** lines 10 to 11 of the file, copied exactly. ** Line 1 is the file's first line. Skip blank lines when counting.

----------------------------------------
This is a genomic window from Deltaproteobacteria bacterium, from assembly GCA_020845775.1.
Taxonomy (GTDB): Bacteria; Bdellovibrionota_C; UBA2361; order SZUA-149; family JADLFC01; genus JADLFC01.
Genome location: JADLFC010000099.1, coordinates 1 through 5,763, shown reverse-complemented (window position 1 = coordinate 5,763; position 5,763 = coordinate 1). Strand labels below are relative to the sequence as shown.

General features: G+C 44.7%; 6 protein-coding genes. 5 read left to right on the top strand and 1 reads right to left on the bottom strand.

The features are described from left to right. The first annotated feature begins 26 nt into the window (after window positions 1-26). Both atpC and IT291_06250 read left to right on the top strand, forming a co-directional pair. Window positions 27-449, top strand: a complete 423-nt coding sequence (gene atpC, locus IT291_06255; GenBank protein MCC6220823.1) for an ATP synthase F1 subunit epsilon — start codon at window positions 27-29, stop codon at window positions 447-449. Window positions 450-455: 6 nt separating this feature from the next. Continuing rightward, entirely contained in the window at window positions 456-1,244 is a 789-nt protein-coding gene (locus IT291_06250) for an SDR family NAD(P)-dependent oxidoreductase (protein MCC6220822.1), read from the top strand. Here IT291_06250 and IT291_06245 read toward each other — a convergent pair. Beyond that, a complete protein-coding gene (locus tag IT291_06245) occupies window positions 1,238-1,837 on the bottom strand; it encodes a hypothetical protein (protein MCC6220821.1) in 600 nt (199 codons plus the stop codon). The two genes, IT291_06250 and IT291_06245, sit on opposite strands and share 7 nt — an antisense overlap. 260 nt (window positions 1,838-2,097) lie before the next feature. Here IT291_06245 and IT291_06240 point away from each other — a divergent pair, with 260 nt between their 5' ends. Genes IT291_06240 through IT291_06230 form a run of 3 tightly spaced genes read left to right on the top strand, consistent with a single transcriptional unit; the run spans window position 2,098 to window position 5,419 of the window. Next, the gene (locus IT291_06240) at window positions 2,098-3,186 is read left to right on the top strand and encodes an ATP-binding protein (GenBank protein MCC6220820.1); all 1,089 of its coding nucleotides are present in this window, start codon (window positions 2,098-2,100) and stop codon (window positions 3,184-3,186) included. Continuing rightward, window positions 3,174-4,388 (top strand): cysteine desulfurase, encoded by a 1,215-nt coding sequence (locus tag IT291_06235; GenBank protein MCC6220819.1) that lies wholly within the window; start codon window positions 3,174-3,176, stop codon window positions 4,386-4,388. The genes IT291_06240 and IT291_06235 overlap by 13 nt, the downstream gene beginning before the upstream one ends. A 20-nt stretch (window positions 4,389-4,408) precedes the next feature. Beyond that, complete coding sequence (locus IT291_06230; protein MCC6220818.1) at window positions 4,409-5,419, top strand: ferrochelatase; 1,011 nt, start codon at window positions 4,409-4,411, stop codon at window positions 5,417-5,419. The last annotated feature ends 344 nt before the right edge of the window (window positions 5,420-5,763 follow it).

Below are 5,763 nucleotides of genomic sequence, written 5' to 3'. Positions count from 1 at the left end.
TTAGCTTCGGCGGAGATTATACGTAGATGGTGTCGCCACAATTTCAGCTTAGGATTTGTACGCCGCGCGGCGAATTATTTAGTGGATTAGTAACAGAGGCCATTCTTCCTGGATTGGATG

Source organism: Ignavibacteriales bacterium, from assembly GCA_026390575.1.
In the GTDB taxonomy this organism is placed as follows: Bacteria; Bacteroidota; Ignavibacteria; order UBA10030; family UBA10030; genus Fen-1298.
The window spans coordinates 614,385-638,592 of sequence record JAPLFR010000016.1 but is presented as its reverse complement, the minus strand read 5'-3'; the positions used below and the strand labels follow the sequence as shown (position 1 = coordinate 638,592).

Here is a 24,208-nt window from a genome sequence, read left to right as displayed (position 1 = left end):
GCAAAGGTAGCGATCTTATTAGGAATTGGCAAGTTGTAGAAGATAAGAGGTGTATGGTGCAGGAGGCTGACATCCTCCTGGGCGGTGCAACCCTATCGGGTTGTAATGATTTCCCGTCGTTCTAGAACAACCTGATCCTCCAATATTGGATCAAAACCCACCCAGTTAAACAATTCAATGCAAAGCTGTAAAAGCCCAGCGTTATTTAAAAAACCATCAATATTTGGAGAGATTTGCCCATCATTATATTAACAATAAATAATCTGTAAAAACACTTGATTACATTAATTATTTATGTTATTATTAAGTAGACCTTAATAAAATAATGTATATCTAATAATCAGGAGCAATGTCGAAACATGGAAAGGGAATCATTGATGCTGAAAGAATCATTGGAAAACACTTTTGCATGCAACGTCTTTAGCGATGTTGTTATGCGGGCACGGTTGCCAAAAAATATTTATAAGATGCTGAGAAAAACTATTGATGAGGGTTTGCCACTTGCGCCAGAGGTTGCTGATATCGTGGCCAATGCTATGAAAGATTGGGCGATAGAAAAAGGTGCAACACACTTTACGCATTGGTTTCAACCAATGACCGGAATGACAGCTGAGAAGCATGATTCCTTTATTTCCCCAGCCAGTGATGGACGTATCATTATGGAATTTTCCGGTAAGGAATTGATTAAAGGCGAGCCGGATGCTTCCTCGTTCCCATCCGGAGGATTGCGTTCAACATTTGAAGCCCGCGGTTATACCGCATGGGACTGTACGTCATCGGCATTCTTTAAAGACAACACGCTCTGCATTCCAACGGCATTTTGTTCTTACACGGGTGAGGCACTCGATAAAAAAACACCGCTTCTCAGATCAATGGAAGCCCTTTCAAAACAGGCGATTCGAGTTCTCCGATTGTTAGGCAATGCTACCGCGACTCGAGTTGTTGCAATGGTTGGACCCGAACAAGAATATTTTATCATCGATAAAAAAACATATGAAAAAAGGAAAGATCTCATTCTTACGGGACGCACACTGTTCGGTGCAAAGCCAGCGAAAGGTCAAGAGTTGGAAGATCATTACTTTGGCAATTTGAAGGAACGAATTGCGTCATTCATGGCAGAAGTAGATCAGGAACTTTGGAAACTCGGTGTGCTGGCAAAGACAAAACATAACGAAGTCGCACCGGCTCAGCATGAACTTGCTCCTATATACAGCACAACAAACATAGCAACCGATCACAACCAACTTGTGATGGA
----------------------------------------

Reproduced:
The window spans coordinates 614,385-638,592 of sequence record JAPLFR010000016.1 but is presented as its reverse complement, the minus strand read 5'-3'; the positions used below and the strand labels follow the sequence as shown (position 1 = coordinate 638,592).

Here is a 24,208-nt window from a genome sequence, read left to right as displayed (position 1 = left end):